Koch went to the employee health clinic after the accident, where her hand was x-rayed and no fracture was found. The nurse at the health clinic wrote on a form: "States that she was smashing a bag of Quick-Ice [sic] and bruised right hand." There was no reference in her report to any bleeding or puncture wound, although Koch testified that the nurse examined her hand. Koch returned to the clinic on October 16 and her hand was again examined.
On October 22, 1991, eight days after her initial injury occurred, Koch was seen by Dr. Bruce Wolock, an orthopedic surgeon with a specialty in upper extremity surgery. She continued to see Wolock one to two times a week. During the first visit, Wolock observed that Koch's hand was mildly swollen and that she had a puncture wound, which appeared to be healing, on her hand. The wound was approximately one to two millimeters in size. Koch also had tenderness and a Tinel's sign, an indication of nerve irritation. Wolock saw Koch again on November 4, at which point he observed that her pain had gotten worse but that the puncture wound seemed to have healed. He felt that she might be suffering from reflex sympathetic dystrophy and referred her for a bone scan, which showed increased blood flow to the area of her injury. Wolock prescribed a stress loading program and nerve blocks.3 He also suggested that Koch see Dr. Thomas Brushart, a specialist in nerve injuries. Dr. Brushart recommended that Koch be treated with antidepressant medication and a splint, as well as physical therapy.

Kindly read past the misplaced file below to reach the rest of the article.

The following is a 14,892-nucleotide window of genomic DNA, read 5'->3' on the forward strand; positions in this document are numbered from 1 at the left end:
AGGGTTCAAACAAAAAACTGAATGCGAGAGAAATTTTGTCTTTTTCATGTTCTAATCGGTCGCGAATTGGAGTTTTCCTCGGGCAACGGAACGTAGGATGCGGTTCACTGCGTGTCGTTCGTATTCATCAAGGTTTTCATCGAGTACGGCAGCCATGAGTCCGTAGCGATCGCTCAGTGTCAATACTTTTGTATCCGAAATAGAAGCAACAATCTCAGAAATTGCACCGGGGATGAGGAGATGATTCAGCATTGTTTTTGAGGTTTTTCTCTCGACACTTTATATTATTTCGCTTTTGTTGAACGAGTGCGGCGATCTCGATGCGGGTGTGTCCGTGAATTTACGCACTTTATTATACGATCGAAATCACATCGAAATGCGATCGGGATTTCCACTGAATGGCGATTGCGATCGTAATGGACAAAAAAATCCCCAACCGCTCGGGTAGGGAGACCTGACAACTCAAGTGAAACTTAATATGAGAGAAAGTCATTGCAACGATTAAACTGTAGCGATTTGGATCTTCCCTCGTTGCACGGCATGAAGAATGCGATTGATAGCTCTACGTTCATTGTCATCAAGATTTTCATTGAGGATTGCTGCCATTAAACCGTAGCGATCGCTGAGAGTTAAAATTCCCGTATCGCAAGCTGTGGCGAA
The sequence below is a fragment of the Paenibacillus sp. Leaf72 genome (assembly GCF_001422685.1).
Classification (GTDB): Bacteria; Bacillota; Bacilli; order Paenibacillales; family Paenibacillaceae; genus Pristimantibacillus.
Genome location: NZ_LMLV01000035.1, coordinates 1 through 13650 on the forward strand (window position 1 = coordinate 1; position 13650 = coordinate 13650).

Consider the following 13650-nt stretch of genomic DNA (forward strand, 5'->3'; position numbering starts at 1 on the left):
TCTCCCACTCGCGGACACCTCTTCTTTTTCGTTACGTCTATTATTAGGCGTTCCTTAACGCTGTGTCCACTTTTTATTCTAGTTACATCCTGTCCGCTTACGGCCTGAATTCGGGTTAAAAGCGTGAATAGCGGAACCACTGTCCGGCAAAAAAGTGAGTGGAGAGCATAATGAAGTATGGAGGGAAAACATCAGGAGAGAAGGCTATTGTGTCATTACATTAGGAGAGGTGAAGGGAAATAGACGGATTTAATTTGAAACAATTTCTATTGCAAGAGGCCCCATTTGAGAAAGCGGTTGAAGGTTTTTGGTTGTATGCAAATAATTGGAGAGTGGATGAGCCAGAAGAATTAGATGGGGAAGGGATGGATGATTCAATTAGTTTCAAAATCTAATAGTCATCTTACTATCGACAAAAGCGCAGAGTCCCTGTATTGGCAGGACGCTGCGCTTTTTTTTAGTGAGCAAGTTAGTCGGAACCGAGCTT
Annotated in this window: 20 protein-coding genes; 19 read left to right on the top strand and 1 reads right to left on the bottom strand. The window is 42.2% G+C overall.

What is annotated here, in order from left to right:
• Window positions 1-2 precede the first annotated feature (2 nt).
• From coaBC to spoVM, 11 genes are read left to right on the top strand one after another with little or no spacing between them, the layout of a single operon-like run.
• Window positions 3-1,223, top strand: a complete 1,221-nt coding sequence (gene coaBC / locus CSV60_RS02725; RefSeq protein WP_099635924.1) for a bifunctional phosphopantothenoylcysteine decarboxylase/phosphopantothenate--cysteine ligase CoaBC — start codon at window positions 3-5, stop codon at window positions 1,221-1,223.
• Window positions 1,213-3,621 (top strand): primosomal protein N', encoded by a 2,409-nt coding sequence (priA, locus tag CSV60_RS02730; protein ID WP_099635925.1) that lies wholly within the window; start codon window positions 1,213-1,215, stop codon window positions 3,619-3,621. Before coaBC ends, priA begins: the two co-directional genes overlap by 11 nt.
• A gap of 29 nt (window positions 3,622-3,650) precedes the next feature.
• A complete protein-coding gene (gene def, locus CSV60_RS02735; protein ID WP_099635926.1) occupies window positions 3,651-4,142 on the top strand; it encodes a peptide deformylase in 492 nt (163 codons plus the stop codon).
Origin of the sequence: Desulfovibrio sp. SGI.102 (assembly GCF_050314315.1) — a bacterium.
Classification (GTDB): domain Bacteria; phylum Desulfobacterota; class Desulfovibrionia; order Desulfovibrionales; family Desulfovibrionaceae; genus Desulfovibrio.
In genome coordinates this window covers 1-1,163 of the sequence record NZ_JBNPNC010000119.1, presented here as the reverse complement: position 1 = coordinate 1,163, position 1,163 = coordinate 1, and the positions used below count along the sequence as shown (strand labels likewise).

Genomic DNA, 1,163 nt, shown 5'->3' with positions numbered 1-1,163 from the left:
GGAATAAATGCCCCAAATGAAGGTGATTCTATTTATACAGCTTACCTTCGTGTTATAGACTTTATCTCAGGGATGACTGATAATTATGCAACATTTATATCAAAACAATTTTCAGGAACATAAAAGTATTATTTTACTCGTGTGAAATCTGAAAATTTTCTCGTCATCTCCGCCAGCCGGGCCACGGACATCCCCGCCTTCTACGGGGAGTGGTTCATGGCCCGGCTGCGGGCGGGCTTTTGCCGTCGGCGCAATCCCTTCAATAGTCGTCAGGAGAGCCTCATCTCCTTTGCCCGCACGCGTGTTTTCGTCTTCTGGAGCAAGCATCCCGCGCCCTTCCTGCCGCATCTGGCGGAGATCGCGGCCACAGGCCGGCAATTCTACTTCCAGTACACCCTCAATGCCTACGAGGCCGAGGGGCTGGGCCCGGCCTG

In January 1992, Koch noticed a change in the condition of her injury. There was a round, red circle on her hand, and she began to experience chills. An associate of Wolock's gave her antibiotics. The circle began to turn black, and Koch went to Union Memorial Hospital. She was admitted and was later seen by Wolock, who noted that she had developed an ulcer over her hand, measuring one-quarter of an inch by one-quarter of an inch. She was then transferred to Children's Hospital to see Dr. Arnold Lee Dellon, a plastic surgeon who specialized in hands. On January 22, 1992, surgery was performed on the hand, during which a portion of a damaged nerve was removed. That operation relieved Koch's pain. Thereafter, she could move her fingers well, but she could not feel the top of her hand.